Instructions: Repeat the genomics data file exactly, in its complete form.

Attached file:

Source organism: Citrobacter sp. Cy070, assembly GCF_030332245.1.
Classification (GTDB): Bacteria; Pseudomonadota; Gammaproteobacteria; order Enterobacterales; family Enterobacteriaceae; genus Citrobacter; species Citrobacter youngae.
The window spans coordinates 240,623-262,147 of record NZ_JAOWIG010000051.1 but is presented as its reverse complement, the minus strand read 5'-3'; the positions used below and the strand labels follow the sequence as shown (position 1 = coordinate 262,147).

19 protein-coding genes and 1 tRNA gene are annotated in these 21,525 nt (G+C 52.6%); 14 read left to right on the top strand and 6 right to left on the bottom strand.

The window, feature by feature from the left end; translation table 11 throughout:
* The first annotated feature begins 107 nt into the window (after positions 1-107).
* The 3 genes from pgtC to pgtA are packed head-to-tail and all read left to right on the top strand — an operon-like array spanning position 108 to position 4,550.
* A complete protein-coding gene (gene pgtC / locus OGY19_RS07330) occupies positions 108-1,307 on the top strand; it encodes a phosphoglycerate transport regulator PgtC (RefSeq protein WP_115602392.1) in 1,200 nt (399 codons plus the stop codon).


Source organism: Citrobacter sp. Cy070, assembly GCF_030332245.1.
Classification (GTDB): Bacteria; Pseudomonadota; Gammaproteobacteria; order Enterobacterales; family Enterobacteriaceae; genus Citrobacter; species Citrobacter youngae.
The window spans coordinates 240,623-262,147 of record NZ_JAOWIG010000051.1 but is presented as its reverse complement, the minus strand read 5'-3'; the positions used below and the strand labels follow the sequence as shown (position 1 = coordinate 262,147).

19 protein-coding genes and 1 tRNA gene are annotated in these 21,525 nt (G+C 52.6%); 14 read left to right on the top strand and 6 right to left on the bottom strand.

The window, feature by feature from the left end; translation table 11 throughout:
* The first annotated feature begins 107 nt into the window (after positions 1-107).
* The 3 genes from pgtC to pgtA are packed head-to-tail and all read left to right on the top strand — an operon-like array spanning position 108 to position 4,550.
* A complete protein-coding gene (gene pgtC / locus OGY19_RS07330) occupies positions 108-1,307 on the top strand; it encodes a phosphoglycerate transport regulator PgtC (RefSeq protein WP_115602392.1) in 1,200 nt (399 codons plus the stop codon).